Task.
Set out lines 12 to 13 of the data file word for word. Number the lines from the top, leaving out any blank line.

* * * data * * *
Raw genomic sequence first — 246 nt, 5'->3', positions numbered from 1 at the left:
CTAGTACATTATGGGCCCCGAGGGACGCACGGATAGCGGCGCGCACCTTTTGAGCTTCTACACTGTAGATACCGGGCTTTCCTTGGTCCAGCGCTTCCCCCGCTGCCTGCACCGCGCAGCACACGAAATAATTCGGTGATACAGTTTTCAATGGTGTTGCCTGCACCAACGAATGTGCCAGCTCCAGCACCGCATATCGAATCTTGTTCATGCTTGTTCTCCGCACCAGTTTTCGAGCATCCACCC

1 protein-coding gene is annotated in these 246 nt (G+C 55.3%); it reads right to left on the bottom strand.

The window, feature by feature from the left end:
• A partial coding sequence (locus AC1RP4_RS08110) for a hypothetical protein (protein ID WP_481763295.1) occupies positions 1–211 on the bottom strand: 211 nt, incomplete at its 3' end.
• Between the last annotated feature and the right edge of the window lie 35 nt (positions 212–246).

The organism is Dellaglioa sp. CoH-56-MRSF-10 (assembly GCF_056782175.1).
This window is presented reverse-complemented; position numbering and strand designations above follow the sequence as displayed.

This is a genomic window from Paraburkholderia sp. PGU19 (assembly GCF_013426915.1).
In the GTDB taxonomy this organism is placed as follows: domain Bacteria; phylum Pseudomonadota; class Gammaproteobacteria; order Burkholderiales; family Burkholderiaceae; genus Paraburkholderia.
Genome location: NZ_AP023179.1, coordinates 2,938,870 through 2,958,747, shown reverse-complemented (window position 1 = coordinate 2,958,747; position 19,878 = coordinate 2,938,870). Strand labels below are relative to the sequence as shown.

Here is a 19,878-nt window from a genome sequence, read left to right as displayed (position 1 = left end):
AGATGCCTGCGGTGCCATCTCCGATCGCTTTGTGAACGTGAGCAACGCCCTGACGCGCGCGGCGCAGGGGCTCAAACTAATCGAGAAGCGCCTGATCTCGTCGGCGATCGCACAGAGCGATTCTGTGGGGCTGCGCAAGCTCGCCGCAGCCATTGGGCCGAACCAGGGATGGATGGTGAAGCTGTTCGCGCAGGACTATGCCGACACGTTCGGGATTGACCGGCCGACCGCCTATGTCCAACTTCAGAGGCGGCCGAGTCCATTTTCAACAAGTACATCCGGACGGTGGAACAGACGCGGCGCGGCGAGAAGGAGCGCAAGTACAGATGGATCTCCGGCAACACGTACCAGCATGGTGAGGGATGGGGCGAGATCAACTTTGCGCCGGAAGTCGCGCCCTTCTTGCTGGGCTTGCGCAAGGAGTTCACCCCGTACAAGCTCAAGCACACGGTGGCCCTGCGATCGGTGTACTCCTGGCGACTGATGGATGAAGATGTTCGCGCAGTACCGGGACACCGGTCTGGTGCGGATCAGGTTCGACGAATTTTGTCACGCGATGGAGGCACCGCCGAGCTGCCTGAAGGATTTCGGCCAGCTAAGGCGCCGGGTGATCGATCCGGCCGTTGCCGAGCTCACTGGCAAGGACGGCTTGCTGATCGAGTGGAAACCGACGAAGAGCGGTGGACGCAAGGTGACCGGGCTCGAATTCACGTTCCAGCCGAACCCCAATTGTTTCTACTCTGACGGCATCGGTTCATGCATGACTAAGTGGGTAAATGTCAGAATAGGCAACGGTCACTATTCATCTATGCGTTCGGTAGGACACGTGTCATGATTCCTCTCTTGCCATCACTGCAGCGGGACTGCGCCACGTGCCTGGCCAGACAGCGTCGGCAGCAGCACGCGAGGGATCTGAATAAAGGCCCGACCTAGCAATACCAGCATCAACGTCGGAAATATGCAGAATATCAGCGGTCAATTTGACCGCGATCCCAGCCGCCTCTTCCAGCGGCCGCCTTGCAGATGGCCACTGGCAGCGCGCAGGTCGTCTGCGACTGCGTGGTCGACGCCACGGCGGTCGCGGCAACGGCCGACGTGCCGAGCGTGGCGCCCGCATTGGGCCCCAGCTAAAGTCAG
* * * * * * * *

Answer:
Here is a 19,878-nt window from a genome sequence, read left to right as displayed (position 1 = left end):
AGATGCCTGCGGTGCCATCTCCGATCGCTTTGTGAACGTGAGCAACGCCCTGACGCGCGCGGCGCAGGGGCTCAAACTAATCGAGAAGCGCCTGATCTCGTCGGCGATCGCACAGAGCGATTCTGTGGGGCTGCGCAAGCTCGCCGCAGCCATTGGGCCGAACCAGGGATGGATGGTGAAGCTGTTCGCGCAGGACTATGCCGACACGTTCGGGATTGACCGGCCGACCGCCTATGTCCAACTTCAGAGGCGGCCGAGTCCATTTTCAACAAGTACATCCGGACGGTGGAACAGACGCGGCGCGGCGAGAAGGAGCGCAAGTACAGATGGATCTCCGGCAACACGTACCAGCATGGTGAGGGATGGGGCGAGATCAACTTTGCGCCGGAAGTCGCGCCCTTCTTGCTGGGCTTGCGCAAGGAGTTCACCCCGTACAAGCTCAAGCACACGGTGGCCCTGCGATCGGTGTACTCCTGGCGACTGATGGATGAAGATGTTCGCGCAGTACCGGGACACCGGTCTGGTGCGGATCAGGTTCGACGAATTTTGTCACGCGATGGAGGCACCGCCGAGCTGCCTGAAGGATTTCGGCCAGCTAAGGCGCCGGGTGATCGATCCGGCCGTTGCCGAGCTCACTGGCAAGGACGGCTTGCTGATCGAGTGGAAACCGACGAAGAGCGGTGGACGCAAGGTGACCGGGCTCGAATTCACGTTCCAGCCGAACCCCAATTGTTTCTACTCTGACGGCATCGGTTCATGCATGACTAAGTGGGTAAATGTCAGAATAGGCAACGGTCACTATTCATCTATGCGTTCGGTAGGACACGTGTCATGATTCCTCTCTTGCCATCACTGCAGCGGGACTGCGCCACGTGCCTGGCCAGACAGCGTCGGCAGCAGCACGCGAGGGATCTGAATAAAGGCCCGACCTAGCAATACCAGCATCAACGTCGGAAATATGCAGAATATCAGCGGTCAATTTGACCGCGATCCCAGCCGCCTCTTCCAGCGGCCGCCTTGCAGATGGCCACTGGCAGCGCGCAGGTCGTCTGCGACTGCGTGGTCGACGCCACGGCGGTCGCGGCAACGGCCGACGTGCCGAGCGTGGCGCCCGCATTGGGCCCCAGCTAAAGTCAG